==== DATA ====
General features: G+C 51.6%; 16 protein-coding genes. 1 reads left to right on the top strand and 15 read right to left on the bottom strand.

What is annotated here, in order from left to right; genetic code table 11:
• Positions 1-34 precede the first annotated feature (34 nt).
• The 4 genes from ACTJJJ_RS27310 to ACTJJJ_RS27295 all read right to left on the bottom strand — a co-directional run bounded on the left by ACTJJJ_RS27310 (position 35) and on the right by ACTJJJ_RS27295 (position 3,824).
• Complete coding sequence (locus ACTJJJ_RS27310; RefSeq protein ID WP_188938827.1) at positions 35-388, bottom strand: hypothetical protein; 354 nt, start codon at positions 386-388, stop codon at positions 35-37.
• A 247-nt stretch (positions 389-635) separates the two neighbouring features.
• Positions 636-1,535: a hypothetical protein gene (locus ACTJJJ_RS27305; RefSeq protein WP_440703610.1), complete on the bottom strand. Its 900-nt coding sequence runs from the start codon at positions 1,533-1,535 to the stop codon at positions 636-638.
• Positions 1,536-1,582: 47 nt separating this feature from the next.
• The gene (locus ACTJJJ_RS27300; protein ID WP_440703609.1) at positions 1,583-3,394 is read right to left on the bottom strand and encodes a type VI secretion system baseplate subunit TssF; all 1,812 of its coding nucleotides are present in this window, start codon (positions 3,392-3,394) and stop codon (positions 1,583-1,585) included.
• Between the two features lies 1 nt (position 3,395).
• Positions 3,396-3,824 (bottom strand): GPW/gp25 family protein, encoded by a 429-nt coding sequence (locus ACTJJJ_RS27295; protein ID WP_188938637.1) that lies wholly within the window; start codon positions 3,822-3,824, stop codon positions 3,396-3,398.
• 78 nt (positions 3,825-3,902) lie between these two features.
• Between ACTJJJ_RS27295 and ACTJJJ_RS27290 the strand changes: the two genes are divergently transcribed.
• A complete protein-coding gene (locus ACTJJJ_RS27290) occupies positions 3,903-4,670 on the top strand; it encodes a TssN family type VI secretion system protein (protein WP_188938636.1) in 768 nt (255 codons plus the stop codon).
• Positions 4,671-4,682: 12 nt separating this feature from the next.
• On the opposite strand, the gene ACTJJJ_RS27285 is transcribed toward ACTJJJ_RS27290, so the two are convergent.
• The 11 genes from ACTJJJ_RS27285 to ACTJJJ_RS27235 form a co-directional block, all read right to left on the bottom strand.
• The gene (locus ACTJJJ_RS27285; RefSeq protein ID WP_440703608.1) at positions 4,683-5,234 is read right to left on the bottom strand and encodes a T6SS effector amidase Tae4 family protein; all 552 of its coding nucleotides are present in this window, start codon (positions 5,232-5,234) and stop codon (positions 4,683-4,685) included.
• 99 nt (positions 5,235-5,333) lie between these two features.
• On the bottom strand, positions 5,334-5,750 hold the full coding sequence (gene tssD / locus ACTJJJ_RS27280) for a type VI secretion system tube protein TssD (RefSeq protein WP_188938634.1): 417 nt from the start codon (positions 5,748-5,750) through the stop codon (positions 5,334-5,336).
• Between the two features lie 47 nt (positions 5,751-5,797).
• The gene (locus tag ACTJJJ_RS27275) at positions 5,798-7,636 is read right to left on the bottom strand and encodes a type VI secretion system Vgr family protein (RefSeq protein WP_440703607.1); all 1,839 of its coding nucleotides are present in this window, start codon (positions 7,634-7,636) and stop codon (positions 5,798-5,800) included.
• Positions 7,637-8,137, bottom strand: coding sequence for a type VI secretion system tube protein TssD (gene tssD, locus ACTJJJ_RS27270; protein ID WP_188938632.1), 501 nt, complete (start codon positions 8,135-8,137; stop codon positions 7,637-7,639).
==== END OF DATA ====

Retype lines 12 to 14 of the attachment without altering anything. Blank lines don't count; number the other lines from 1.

• 78 nt (positions 3,825-3,902) lie between these two features.
• Between ACTJJJ_RS27295 and ACTJJJ_RS27290 the strand changes: the two genes are divergently transcribed.
• A complete protein-coding gene (locus ACTJJJ_RS27290) occupies positions 3,903-4,670 on the top strand; it encodes a TssN family type VI secretion system protein (protein WP_188938636.1) in 768 nt (255 codons plus the stop codon).